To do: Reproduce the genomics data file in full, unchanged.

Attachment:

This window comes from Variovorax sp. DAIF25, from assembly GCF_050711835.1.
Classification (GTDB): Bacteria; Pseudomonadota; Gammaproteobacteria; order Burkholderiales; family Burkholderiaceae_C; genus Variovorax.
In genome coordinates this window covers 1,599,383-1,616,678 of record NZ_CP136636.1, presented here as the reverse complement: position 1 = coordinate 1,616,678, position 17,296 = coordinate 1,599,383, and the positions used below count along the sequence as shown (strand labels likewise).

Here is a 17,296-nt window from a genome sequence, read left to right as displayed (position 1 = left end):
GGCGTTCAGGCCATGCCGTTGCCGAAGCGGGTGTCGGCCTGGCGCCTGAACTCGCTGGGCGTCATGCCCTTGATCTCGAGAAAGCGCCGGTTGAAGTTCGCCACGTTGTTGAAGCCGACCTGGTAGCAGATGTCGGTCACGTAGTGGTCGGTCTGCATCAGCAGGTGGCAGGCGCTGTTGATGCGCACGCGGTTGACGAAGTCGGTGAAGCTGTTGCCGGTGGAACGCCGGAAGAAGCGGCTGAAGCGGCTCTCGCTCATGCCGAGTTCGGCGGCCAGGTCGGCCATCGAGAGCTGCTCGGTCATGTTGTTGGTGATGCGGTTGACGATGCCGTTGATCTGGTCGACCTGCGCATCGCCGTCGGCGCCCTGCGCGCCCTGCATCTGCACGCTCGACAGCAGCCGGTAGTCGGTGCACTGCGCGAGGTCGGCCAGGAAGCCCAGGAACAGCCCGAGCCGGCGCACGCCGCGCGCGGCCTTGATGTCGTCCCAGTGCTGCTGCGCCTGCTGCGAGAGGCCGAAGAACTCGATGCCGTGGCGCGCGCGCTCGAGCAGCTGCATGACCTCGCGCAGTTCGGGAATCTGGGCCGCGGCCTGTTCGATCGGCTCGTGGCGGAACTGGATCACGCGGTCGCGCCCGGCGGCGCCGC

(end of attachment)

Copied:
This window comes from Variovorax sp. DAIF25, from assembly GCF_050711835.1.
Classification (GTDB): Bacteria; Pseudomonadota; Gammaproteobacteria; order Burkholderiales; family Burkholderiaceae_C; genus Variovorax.
In genome coordinates this window covers 1,599,383-1,616,678 of record NZ_CP136636.1, presented here as the reverse complement: position 1 = coordinate 1,616,678, position 17,296 = coordinate 1,599,383, and the positions used below count along the sequence as shown (strand labels likewise).

Here is a 17,296-nt window from a genome sequence, read left to right as displayed (position 1 = left end):
GGCGTTCAGGCCATGCCGTTGCCGAAGCGGGTGTCGGCCTGGCGCCTGAACTCGCTGGGCGTCATGCCCTTGATCTCGAGAAAGCGCCGGTTGAAGTTCGCCACGTTGTTGAAGCCGACCTGGTAGCAGATGTCGGTCACGTAGTGGTCGGTCTGCATCAGCAGGTGGCAGGCGCTGTTGATGCGCACGCGGTTGACGAAGTCGGTGAAGCTGTTGCCGGTGGAACGCCGGAAGAAGCGGCTGAAGCGGCTCTCGCTCATGCCGAGTTCGGCGGCCAGGTCGGCCATCGAGAGCTGCTCGGTCATGTTGTTGGTGATGCGGTTGACGATGCCGTTGATCTGGTCGACCTGCGCATCGCCGTCGGCGCCCTGCGCGCCCTGCATCTGCACGCTCGACAGCAGCCGGTAGTCGGTGCACTGCGCGAGGTCGGCCAGGAAGCCCAGGAACAGCCCGAGCCGGCGCACGCCGCGCGCGGCCTTGATGTCGTCCCAGTGCTGCTGCGCCTGCTGCGAGAGGCCGAAGAACTCGATGCCGTGGCGCGCGCGCTCGAGCAGCTGCATGACCTCGCGCAGTTCGGGAATCTGGGCCGCGGCCTGTTCGATCGGCTCGTGGCGGAACTGGATCACGCGGTCGCGCCCGGCGGCGCCGC